Nuclear program of Saudi Arabia


Nuclear program of Saudi Arabia
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Saudi Arabia is not known to have a nuclear weapons program. From an official and public standpoint, Saudi Arabia has been an opponent of nuclear weapons in the Middle East, having signed the Nuclear Non-Proliferation Treaty, and is a member of the coalition of countries demanding a Nuclear-Weapon-Free Zone in the Middle East.[1][2] Studies of nuclear proliferation have not identified Saudi Arabia as a country of concern.[3]

However, over the years there have been media reports of Saudi Arabia's intent to purchase a nuclear weapon from an outside source. In 2003, a leaked strategy paper laid out three possible options for the Saudi government: to acquire a nuclear deterrent, to ally with and become protected by an existing nuclear nation, or to try to reach agreement on having a nuclear-free Middle East. UN officials and weapon specialists have suggested this review was prompted by a distancing of relations with the US, concerns over Iran's nuclear program, and the lack of international pressure on Israel to give up its nuclear weapons.[4]

Contents

U.S. involvement

In May 2008, the United States and Saudi Arabia signed a memorandum of understanding to boost Saudi efforts for a civilian nuclear energy program.[5]

Saudi Arabia and Iraq's nuclear weapon program

In 1994, Muhammad Khilewi, the second-in-command of the Saudi mission to the United Nations, applied for asylum in the United States. He provided a packet of 10,000 documents[citation needed] that alleged long time Saudi support of the Iraqi nuclear weapons program. According to these documents, during the Saddam Hussein regime in Iraq, the Saudis supported the Iraqi nuclear program with $5 billion on the condition that successful nuclear technology and possibly even nuclear weapons would be transferred to Saudi Arabia.[6] Khilewi obtained asylum in the US, with the consent of Saudi Arabia. The allegations have not been confirmed by any other source, and US officials have stated that they have no evidence of Saudi assistance to Iraqi nuclear development.[7] Saudi officials denied the allegations.[8]

Furthermore, senior Clinton administration officials who were responsible for Mideast affairs at the time Khilewi sought asylum, including Robert Pelletreau of the State Department and Bruce Riedel of the National Security Council, said they found nothing in Khilewi's debriefings to back up the Media reports about a Saudi nuclear program. "There was nothing there," Pelletreau said. (Vartan 2005)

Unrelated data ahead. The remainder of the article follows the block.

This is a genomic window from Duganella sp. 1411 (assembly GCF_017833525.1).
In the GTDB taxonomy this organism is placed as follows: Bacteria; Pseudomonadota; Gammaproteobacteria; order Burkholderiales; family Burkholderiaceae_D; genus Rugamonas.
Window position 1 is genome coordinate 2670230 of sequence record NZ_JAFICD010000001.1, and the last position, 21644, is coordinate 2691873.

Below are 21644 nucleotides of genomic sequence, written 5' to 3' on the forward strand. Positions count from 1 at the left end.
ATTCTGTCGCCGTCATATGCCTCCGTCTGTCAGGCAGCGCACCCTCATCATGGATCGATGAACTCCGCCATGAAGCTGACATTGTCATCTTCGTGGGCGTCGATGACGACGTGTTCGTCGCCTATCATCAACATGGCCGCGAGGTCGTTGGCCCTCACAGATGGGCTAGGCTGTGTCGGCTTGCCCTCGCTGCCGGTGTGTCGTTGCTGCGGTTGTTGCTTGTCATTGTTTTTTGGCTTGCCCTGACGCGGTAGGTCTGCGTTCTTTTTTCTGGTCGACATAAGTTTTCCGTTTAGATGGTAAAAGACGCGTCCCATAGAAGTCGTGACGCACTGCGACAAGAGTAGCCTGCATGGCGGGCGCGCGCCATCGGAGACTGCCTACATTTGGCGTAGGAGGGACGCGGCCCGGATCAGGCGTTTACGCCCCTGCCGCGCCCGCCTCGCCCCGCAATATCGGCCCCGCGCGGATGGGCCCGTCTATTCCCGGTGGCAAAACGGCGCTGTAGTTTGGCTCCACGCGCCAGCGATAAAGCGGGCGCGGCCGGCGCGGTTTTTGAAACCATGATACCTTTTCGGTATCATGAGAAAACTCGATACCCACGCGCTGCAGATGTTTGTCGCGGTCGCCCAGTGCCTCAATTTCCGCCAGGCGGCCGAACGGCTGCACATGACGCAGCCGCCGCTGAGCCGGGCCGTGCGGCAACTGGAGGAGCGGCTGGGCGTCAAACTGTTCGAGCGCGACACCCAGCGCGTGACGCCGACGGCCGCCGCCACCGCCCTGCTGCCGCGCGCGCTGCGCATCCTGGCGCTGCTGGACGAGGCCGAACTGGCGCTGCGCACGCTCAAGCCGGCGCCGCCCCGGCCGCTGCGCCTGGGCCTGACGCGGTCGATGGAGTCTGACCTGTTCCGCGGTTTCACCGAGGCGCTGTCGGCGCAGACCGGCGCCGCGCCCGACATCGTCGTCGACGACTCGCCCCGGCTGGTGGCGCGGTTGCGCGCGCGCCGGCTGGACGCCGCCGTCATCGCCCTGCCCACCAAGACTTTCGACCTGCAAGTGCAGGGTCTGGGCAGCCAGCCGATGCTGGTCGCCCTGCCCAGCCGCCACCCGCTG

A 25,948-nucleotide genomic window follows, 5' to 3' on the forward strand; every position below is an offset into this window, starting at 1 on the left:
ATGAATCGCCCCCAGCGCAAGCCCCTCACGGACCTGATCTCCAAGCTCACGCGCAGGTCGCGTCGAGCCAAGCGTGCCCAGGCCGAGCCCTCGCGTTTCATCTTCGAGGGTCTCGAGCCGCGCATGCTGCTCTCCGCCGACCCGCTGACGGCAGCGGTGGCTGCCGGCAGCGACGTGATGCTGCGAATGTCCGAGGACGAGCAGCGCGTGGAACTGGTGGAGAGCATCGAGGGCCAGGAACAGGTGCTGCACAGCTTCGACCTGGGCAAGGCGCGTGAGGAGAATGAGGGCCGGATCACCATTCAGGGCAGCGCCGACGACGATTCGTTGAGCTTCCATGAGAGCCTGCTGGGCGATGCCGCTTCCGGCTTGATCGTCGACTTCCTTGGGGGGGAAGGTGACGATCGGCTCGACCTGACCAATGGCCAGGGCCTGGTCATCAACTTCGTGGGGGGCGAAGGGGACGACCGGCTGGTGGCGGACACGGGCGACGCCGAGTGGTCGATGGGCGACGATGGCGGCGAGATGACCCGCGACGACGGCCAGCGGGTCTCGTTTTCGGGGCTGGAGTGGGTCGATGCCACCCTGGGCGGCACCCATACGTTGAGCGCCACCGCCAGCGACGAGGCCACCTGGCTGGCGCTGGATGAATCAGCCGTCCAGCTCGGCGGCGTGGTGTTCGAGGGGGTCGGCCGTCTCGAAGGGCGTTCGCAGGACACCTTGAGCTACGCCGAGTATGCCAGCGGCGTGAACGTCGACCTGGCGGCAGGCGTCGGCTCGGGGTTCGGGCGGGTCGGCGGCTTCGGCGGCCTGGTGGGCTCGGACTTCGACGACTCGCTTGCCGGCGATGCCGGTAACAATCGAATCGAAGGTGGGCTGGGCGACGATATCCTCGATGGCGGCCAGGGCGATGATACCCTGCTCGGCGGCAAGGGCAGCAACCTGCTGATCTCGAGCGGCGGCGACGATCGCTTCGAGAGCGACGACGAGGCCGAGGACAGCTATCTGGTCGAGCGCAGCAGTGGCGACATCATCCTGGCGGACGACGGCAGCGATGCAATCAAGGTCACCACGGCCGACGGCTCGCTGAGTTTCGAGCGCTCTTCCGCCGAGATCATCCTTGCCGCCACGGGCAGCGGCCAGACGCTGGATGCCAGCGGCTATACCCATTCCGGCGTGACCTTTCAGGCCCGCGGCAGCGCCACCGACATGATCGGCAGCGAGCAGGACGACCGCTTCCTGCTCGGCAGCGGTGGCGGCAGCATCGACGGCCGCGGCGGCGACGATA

Saudi Arabia-Pakistan nuclear deal

In 2003 it was reported that Pakistan and Saudi Arabia had entered a secret agreement on "nuclear cooperation" providing Saudi Arabia with nuclear weapons technology in return for access to cheap oil for Pakistan.[9]

In March 2006, the German magazine Cicero reported that Saudi Arabia had since 2003 received assistance from Pakistan to acquire nuclear missiles and warheads. Satellite photos allegedly reveal an underground city and nuclear silos with Ghauri rockets in Al-Sulaiyil, south of the capital Riyadh.[10] Pakistan has denied aiding Saudi Arabia in any nuclear ambitions.[11]

Saudi Arabia and the Arab states of the Persian Gulf nuclear programs

Furthermore, the Arab states of the Persian Gulf plan to start their own joint civilian nuclear program, which has raised fears of proliferation.[citation needed] In March 2007, foreign ministers of the six-member Gulf Cooperation Council met in Saudi Arabia to discuss progress in plans agreed in December 2006, for a joint civilian nuclear program.[12]

Missile capability

In 1987 it was reported that Saudi Arabia purchased between 50 and 60 Chinese-made CSS-2 intermediate-range ballistic missiles equipped with a high explosive warhead, which have a range of 2,800 km with a payload of either 2,150 or 2,500 kg together with between 10 and 15 transport vehicle systems.[13]

References

  1. ^ Parties to the NPT
  2. ^ Akaki Dvali. Center for Nonproliferation Studies (nti.org) (March 2004). Will Saudi Arabia Acquire Nuclear Weapons?; Arnaud de Borchgrave. Washington Times (October 22, 2003)
  3. ^ Office of Technology Assessment (OTA), US Congress, Technologies Underlying Weapons of Mass Destruction (Washington, DC: US Government Printing Office, 12/93), p. 239
  4. ^ The Guardian (September 18, 2003). Saudis consider nuclear bomb
  5. ^ reportonbusiness.com: Purchase this article
  6. ^ Saudi Arabia Special Weapons
  7. ^ http://cns.miis.edu/research/wmdme/saudi.htm#1 Weapons of Mass Destruction in the Middle East, James Martin Center for Nonproliferation Studies
  8. ^ Akaki Dvali. Center for Nonproliferation Studies (nti.org) (March 2004). Will Saudi Arabia Acquire Nuclear Weapons?; Arnaud de Borchgrave. Washington Times (October 22, 2003)
  9. ^ Pakistan, Saudi Arabia in secret nuke pact
  10. ^ "Saudia [sic] Arabia working on secret nuclear program with Pakistan help– report ", AFX News[1]
  11. ^ "Pakistan rejects report on N-help to Saudis", Daily Times (Pakistan), (30 March 2006).
  12. ^ Saudi defends Gulf Arab atom plans, criticizes Iran | International | Reuters
  13. ^ http://web.archive.org/web/20080524155801/http://www.missilethreat.com/missilesoftheworld/id.3/missile_detail.asp

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